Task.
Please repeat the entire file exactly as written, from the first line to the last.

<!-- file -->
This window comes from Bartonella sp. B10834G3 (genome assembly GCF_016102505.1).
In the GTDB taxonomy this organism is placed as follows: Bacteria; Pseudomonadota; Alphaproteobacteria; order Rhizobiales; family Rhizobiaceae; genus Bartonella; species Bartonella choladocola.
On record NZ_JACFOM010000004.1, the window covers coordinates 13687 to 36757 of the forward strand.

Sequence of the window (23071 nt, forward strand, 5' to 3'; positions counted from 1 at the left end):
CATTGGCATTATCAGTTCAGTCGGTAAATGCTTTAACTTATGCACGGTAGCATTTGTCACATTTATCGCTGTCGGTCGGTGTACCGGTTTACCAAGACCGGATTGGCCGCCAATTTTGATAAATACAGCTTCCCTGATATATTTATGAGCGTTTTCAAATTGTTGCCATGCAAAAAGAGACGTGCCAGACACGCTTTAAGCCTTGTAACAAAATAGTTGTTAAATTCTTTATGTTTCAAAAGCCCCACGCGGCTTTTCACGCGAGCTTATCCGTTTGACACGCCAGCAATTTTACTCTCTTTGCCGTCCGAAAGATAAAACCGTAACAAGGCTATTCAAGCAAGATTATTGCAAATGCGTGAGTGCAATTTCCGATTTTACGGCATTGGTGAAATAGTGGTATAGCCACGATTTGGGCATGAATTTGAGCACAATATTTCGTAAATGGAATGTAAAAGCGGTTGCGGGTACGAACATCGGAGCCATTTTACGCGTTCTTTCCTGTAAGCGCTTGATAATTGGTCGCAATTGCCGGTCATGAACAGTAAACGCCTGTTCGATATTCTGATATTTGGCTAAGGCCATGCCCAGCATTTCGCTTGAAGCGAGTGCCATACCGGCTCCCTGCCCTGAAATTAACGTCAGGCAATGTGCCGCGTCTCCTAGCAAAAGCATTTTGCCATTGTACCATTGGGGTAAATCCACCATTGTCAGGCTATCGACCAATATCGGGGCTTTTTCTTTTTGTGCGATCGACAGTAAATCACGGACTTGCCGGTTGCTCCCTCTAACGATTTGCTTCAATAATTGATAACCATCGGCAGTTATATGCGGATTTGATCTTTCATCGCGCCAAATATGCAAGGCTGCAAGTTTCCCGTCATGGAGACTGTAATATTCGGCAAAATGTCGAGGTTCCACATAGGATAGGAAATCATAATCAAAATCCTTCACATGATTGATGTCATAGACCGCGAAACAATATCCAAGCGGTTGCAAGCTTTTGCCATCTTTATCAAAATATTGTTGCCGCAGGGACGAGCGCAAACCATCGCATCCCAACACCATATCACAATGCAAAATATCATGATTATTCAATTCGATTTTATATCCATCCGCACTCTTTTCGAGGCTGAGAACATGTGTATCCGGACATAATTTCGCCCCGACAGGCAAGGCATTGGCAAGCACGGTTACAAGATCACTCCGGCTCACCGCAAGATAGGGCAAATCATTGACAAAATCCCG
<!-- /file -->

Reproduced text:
This window comes from Bartonella sp. B10834G3 (genome assembly GCF_016102505.1).
In the GTDB taxonomy this organism is placed as follows: Bacteria; Pseudomonadota; Alphaproteobacteria; order Rhizobiales; family Rhizobiaceae; genus Bartonella; species Bartonella choladocola.
On record NZ_JACFOM010000004.1, the window covers coordinates 13687 to 36757 of the forward strand.

Sequence of the window (23071 nt, forward strand, 5' to 3'; positions counted from 1 at the left end):
CATTGGCATTATCAGTTCAGTCGGTAAATGCTTTAACTTATGCACGGTAGCATTTGTCACATTTATCGCTGTCGGTCGGTGTACCGGTTTACCAAGACCGGATTGGCCGCCAATTTTGATAAATACAGCTTCCCTGATATATTTATGAGCGTTTTCAAATTGTTGCCATGCAAAAAGAGACGTGCCAGACACGCTTTAAGCCTTGTAACAAAATAGTTGTTAAATTCTTTATGTTTCAAAAGCCCCACGCGGCTTTTCACGCGAGCTTATCCGTTTGACACGCCAGCAATTTTACTCTCTTTGCCGTCCGAAAGATAAAACCGTAACAAGGCTATTCAAGCAAGATTATTGCAAATGCGTGAGTGCAATTTCCGATTTTACGGCATTGGTGAAATAGTGGTATAGCCACGATTTGGGCATGAATTTGAGCACAATATTTCGTAAATGGAATGTAAAAGCGGTTGCGGGTACGAACATCGGAGCCATTTTACGCGTTCTTTCCTGTAAGCGCTTGATAATTGGTCGCAATTGCCGGTCATGAACAGTAAACGCCTGTTCGATATTCTGATATTTGGCTAAGGCCATGCCCAGCATTTCGCTTGAAGCGAGTGCCATACCGGCTCCCTGCCCTGAAATTAACGTCAGGCAATGTGCCGCGTCTCCTAGCAAAAGCATTTTGCCATTGTACCATTGGGGTAAATCCACCATTGTCAGGCTATCGACCAATATCGGGGCTTTTTCTTTTTGTGCGATCGACAGTAAATCACGGACTTGCCGGTTGCTCCCTCTAACGATTTGCTTCAATAATTGATAACCATCGGCAGTTATATGCGGATTTGATCTTTCATCGCGCCAAATATGCAAGGCTGCAAGTTTCCCGTCATGGAGACTGTAATATTCGGCAAAATGTCGAGGTTCCACATAGGATAGGAAATCATAATCAAAATCCTTCACATGATTGATGTCATAGACCGCGAAACAATATCCAAGCGGTTGCAAGCTTTTGCCATCTTTATCAAAATATTGTTGCCGCAGGGACGAGCGCAAACCATCGCATCCCAACACCATATCACAATGCAAAATATCATGATTATTCAATTCGATTTTATATCCATCCGCACTCTTTTCGAGGCTGAGAACATGTGTATCCGGACATAATTTCGCCCCGACAGGCAAGGCATTGGCAAGCACGGTTACAAGATCACTCCGGCTCACCGCAAGATAGGGCAAATCATTGACAAAATCCCG